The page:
Thor’s Day Salutes: “Whosoever Holds This Hammer…”

Legacy Characters have become a central (and vitally important) part of modern comic storytelling but Thor was doing it long before it was a trend.  Many sets of hands have held Mjölnir over the years and this Thor’s Day (that’s right Thursday…we’re going back to your original purpose and honoring the Thunder God!) I thought it would be fun to look at some of my favorites and consider why they’ve resonated with me.  (I also wanted to explore Mjölnir’s power set a bit, just for funzzies.)  I returned to reading Thor comics when Jane Foster became the Goddess of Thunder but my original run with the title was from 1991 to 1997.  Obviously there are more Thors than I’ll examine here, but these are my favorites :). Continue reading

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The Mighty Thor and the Nature of God

Ever since Jane Foster picked up Mjölnir and became Thor, Jason Aaron and Russell Dauterman have been delivering the most exciting, original, and thoughtful stories – all gorgeously rendered – I’ve ever found in the pages of The Mighty Thor.  Sure, I loved Tom DeFalco’s Thunder God, my intro to the character.  I’ve enjoyed the other versions I’ve read too.  (And who doesn’t love Chris Hemsworth?)  But Jane Foster’s the mightiest Thor for me.  Their most recent arc, “The Asgard/Shi’ar War,” is a perfect example of why this has become my definitive take on Thor.  It features what all the best Thor stories do – a wild cosmic landscape, universe-spanning clashes between celestial beings and alien forces, layered/interesting characters – while also offering an elegant theological commentary on the ontological nature of both humanity and divinity. Continue reading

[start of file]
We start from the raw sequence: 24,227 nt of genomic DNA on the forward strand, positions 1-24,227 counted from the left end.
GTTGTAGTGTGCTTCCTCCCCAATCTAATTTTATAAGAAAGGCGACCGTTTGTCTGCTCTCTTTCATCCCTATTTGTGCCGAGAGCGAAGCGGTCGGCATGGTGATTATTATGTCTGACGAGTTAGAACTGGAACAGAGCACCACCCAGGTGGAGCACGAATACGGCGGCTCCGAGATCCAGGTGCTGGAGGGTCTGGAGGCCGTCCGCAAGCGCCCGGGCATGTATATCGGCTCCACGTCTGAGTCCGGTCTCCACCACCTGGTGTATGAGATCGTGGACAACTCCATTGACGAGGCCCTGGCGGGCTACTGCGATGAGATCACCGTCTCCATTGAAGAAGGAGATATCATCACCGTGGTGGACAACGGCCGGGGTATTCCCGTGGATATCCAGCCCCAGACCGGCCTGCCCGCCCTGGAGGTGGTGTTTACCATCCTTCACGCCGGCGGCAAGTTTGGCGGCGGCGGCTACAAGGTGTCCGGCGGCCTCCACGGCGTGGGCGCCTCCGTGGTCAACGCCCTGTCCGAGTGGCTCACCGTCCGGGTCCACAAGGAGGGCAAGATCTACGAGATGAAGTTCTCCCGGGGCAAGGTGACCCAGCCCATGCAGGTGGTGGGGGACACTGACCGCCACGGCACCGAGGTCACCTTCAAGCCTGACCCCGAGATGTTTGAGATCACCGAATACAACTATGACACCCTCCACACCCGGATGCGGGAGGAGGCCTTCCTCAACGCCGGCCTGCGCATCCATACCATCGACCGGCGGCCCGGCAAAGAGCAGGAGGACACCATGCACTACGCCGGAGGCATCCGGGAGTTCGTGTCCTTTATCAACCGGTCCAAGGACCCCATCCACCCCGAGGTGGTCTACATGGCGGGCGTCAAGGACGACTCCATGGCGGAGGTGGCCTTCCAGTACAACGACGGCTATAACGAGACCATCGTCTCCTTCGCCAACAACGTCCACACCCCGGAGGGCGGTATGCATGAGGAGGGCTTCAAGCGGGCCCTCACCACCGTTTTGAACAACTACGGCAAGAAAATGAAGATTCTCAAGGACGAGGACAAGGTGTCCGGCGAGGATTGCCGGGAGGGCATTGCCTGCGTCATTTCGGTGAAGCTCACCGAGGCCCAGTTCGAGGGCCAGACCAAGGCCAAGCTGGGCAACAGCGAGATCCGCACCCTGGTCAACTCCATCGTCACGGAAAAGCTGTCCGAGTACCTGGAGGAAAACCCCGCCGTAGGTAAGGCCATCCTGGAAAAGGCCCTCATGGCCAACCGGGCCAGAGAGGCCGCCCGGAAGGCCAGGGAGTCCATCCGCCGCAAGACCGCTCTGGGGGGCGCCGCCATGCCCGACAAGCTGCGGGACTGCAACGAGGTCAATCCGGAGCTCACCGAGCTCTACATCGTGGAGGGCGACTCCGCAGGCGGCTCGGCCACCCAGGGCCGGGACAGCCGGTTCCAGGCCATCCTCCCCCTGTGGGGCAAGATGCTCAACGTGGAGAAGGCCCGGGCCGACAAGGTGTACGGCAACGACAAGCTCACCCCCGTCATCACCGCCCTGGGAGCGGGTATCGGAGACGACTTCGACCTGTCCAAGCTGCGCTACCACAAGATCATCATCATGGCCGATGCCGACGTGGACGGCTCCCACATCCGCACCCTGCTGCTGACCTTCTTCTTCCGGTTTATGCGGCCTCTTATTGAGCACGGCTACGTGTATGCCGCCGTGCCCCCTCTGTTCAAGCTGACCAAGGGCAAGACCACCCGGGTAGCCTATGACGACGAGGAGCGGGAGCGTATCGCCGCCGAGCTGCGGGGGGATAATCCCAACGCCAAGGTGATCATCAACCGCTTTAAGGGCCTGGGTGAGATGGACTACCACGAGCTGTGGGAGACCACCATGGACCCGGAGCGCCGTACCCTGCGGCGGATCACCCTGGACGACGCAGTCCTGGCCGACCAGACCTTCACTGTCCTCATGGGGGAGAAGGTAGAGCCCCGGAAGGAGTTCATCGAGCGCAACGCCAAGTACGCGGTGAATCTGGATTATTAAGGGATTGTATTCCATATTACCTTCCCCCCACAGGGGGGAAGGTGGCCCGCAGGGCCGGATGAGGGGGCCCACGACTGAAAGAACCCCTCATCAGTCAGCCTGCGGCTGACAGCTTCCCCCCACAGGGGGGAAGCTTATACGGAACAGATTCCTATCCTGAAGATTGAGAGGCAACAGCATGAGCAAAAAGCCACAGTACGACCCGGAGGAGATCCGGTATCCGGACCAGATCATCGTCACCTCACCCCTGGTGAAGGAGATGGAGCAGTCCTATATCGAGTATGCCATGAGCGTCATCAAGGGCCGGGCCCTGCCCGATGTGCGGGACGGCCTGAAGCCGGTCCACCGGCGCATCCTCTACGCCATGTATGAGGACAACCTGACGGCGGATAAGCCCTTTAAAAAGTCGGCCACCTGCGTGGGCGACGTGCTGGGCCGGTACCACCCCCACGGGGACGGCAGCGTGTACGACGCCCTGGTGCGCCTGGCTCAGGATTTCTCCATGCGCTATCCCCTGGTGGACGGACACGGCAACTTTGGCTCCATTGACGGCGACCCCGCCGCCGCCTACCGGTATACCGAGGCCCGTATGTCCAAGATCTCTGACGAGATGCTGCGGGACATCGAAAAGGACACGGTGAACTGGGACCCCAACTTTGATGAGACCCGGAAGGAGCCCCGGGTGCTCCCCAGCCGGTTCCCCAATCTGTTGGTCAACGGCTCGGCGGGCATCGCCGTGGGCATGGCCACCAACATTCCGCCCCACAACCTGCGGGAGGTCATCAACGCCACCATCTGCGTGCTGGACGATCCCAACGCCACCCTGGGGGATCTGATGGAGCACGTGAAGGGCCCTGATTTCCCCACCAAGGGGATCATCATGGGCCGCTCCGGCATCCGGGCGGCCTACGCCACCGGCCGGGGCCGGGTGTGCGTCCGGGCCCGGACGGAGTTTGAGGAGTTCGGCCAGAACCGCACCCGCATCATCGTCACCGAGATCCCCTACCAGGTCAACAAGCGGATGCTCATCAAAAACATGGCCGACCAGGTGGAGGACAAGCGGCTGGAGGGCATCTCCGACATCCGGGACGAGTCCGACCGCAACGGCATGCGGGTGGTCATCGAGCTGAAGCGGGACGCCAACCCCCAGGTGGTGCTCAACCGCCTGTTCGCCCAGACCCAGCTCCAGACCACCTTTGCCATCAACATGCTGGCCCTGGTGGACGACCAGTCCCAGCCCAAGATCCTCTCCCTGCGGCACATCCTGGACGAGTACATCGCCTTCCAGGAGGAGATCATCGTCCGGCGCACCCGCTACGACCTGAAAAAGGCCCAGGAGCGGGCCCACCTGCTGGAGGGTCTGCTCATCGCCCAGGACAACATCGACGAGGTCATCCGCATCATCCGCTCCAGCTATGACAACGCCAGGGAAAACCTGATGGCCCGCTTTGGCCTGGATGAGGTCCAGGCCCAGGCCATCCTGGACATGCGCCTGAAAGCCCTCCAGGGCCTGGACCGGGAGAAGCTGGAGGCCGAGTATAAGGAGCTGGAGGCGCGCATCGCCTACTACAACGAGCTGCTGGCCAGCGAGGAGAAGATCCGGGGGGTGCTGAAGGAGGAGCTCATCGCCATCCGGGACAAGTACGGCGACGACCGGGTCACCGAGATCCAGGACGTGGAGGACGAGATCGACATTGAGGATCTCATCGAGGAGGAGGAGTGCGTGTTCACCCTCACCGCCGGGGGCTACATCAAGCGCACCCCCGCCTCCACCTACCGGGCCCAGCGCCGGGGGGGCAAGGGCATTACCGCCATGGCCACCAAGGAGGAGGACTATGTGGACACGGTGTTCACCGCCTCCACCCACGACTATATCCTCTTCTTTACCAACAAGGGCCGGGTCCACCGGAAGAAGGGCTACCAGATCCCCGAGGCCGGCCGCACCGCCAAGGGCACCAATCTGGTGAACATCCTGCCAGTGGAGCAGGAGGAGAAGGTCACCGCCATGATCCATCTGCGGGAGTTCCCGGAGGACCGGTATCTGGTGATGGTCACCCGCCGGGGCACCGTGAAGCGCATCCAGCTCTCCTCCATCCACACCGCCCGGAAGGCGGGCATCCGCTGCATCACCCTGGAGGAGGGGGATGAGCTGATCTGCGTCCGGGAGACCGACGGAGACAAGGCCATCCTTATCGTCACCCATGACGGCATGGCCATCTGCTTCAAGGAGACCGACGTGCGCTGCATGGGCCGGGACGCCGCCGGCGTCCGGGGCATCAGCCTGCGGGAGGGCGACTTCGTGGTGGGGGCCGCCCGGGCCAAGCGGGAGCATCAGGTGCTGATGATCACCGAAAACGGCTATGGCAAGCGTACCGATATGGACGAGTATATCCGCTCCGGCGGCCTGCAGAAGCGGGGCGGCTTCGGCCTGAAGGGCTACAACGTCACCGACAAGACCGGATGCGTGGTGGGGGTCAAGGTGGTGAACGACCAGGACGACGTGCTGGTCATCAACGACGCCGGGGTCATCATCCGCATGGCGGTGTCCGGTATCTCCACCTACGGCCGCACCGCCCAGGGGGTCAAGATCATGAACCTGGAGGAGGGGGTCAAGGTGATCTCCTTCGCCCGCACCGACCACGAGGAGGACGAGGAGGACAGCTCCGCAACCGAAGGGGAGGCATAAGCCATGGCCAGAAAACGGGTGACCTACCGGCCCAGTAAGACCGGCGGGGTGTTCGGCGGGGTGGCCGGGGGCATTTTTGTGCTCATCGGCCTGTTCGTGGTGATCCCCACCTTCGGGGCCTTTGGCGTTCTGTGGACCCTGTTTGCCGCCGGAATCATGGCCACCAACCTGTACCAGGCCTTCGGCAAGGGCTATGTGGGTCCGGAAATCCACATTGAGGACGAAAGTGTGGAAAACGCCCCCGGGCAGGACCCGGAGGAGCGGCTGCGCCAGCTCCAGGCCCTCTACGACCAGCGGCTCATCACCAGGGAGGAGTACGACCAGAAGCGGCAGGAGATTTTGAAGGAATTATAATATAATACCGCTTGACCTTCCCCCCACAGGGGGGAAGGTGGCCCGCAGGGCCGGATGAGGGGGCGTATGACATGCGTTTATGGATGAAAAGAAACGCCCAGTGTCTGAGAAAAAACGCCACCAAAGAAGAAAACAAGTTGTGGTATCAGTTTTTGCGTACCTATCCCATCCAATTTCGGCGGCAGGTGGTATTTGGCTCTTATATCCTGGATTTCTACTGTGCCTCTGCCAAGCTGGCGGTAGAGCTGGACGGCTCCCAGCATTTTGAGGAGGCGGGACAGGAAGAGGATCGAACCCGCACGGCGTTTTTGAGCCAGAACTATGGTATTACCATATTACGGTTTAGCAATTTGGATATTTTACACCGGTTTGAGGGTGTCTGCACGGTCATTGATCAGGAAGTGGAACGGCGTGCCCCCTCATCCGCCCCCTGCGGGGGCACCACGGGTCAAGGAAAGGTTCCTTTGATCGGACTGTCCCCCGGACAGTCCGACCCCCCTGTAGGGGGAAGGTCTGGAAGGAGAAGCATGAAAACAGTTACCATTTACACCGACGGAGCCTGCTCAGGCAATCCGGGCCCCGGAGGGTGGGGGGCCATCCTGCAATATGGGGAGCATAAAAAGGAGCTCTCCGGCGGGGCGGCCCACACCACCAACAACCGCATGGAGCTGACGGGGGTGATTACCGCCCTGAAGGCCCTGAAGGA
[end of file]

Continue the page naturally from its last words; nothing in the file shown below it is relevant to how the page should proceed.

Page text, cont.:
Many Faces, One Symbol

On July 6th, Marvel announced that after the conclusion of Civil War II a young woman named Riri Williams will take over for Tony Stark as Iron Man.  Fandom reacted as it always does.  There was intrigue.  There was optimism.  There was excitement.  Annnd there were the usual (tired) cries of it being a p.c.-driven agenda or proof that Marvel is out of ideas, echoed in the familiar refrain of, “I don’t mind a female/minority/etc. superhero…but why can’t they have their own identity??”  But I’d like to argue if you think Spider-Man is simply Peter Parker, you’ve missed the entire point.  Spider-Man represents so much more than Peter Parker.  Spider-Man is a symbol, an ideal.  The more people we see picking up that mantle, the more people we see embodying that symbol, the better.  This is as true for Spider-Man as it is for Iron Man or any comic book superhero. Continue reading

The MIGHTIEST Thor and the Divine Feminine

It should’ve come as no surprise that I grew up to study (and now teach) theology.  As a kid I was always fascinated by mythology.  I had two gorgeous, hardcover collections of myths my parents gave me as presents.  They were the Doubleday volumes D’Aulaires’ Book of Greek Myths and D’Aulaires’ Norse Gods and Giants.  I lived in those books, reading and rereading the legends – creating versions of these ancient deities out of my LEGOs to harass my other LEGO characters – and obsessing over the heroic tales and the trials of the gods.  Exploring the spiritual stories we use to try and express our deepest truths has always been something I’ve loved.  It should be easy to predict then that, growing up, Thor was my second favorite superhero (second only to Spider-Man).  But even as a lifelong Thor fan, I couldn’t have predicted how quickly Jason Aaron and Russell Dauterman ‘s current take on the character would become my all-time favorite. Continue reading